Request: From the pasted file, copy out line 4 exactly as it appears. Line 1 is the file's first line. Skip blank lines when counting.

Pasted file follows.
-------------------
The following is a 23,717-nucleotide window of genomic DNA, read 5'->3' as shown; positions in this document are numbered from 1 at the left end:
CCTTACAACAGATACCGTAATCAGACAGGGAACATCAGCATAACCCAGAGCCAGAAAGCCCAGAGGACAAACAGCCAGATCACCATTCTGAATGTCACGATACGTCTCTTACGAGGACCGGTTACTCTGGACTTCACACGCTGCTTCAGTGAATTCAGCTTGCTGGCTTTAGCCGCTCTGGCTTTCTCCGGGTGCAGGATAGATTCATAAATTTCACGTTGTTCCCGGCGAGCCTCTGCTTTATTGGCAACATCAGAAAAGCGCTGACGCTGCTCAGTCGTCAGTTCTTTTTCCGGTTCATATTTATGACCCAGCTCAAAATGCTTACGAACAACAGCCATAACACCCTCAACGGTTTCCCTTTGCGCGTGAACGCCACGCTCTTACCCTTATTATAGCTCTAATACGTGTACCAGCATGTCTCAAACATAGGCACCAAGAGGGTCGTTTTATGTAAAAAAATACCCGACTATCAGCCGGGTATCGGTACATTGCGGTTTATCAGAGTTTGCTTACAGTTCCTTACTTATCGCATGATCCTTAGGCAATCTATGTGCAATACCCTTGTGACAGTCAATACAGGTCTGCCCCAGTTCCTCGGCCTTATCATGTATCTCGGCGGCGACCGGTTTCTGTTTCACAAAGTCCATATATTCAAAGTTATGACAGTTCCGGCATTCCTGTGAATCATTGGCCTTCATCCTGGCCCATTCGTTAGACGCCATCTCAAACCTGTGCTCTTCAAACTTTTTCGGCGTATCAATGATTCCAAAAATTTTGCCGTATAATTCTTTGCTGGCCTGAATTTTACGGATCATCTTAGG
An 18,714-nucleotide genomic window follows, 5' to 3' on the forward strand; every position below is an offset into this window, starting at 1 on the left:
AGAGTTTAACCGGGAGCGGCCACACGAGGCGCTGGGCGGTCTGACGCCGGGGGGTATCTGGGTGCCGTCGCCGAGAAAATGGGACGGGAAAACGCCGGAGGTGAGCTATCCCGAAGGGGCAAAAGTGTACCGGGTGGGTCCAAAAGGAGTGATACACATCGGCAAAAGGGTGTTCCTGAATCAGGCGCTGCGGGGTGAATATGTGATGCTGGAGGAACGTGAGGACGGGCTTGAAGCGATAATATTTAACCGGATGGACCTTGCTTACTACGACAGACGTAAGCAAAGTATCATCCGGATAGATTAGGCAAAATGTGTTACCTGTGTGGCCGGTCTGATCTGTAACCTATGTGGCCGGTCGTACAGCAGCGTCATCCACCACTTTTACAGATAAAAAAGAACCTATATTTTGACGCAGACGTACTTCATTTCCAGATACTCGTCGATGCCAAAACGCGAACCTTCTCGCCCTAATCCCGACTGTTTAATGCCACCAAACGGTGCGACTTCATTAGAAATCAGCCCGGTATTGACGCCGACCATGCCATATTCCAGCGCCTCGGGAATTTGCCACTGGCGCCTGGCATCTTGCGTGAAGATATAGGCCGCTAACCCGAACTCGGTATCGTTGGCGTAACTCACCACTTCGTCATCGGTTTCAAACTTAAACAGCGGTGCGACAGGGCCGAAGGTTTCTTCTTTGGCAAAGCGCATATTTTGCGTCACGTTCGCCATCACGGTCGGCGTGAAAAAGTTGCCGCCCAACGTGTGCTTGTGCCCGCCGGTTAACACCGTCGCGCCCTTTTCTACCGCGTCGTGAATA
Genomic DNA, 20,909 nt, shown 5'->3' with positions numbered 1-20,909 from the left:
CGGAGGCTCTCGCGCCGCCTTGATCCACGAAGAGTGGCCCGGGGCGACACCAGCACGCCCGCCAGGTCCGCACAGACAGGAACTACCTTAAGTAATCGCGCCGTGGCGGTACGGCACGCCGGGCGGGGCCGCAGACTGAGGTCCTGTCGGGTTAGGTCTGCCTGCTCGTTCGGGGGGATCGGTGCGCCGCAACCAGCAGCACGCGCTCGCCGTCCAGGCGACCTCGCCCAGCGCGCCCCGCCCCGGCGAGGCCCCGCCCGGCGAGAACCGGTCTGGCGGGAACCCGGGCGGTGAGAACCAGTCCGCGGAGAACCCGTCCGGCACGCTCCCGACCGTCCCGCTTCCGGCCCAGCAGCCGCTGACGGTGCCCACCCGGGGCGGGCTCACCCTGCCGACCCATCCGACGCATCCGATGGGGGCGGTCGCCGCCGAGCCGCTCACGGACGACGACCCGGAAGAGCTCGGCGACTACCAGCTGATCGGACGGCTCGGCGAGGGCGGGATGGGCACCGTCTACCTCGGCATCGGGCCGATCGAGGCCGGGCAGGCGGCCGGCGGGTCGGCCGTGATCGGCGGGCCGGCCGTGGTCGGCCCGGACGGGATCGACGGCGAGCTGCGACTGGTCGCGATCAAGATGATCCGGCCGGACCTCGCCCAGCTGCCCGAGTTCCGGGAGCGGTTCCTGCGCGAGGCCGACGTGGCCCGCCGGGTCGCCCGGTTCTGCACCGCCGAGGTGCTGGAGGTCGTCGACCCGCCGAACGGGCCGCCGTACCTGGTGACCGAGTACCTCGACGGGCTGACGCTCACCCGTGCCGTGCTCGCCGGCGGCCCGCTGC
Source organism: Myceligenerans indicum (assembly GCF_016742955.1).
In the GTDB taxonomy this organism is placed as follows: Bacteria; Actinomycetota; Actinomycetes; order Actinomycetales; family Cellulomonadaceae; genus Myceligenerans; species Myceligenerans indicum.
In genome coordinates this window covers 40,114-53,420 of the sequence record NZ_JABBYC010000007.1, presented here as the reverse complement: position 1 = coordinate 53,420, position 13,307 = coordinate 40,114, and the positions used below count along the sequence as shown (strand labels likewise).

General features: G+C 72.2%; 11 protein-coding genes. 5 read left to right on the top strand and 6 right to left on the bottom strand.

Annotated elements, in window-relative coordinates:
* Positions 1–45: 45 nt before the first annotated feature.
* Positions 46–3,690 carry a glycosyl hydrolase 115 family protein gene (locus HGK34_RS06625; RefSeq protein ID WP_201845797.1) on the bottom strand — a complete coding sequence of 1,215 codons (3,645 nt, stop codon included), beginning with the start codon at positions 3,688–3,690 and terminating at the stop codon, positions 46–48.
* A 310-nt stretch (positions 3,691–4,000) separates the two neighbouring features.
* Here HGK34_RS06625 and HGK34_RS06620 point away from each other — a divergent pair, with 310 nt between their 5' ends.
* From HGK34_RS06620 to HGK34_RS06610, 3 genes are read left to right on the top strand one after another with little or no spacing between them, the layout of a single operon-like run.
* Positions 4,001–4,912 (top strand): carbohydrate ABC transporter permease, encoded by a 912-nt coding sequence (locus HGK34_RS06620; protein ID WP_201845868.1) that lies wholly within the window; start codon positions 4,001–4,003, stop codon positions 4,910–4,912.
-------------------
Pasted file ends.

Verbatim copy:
AGAGTTTAACCGGGAGCGGCCACACGAGGCGCTGGGCGGTCTGACGCCGGGGGGTATCTGGGTGCCGTCGCCGAGAAAATGGGACGGGAAAACGCCGGAGGTGAGCTATCCCGAAGGGGCAAAAGTGTACCGGGTGGGTCCAAAAGGAGTGATACACATCGGCAAAAGGGTGTTCCTGAATCAGGCGCTGCGGGGTGAATATGTGATGCTGGAGGAACGTGAGGACGGGCTTGAAGCGATAATATTTAACCGGATGGACCTTGCTTACTACGACAGACGTAAGCAAAGTATCATCCGGATAGATTAGGCAAAATGTGTTACCTGTGTGGCCGGTCTGATCTGTAACCTATGTGGCCGGTCGTACAGCAGCGTCATCCACCACTTTTACAGATAAAAAAGAACCTATATTTTGACGCAGACGTACTTCATTTCCAGATACTCGTCGATGCCAAAACGCGAACCTTCTCGCCCTAATCCCGACTGTTTAATGCCACCAAACGGTGCGACTTCATTAGAAATCAGCCCGGTATTGACGCCGACCATGCCATATTCCAGCGCCTCGGGAATTTGCCACTGGCGCCTGGCATCTTGCGTGAAGATATAGGCCGCTAACCCGAACTCGGTATCGTTGGCGTAACTCACCACTTCGTCATCGGTTTCAAACTTAAACAGCGGTGCGACAGGGCCGAAGGTTTCTTCTTTGGCAAAGCGCATATTTTGCGTCACGTTCGCCATCACGGTCGGCGTGAAAAAGTTGCCGCCCAACGTGTGCTTGTGCCCGCCGGTTAACACCGTCGCGCCCTTTTCTACCGCGTCGTGAATA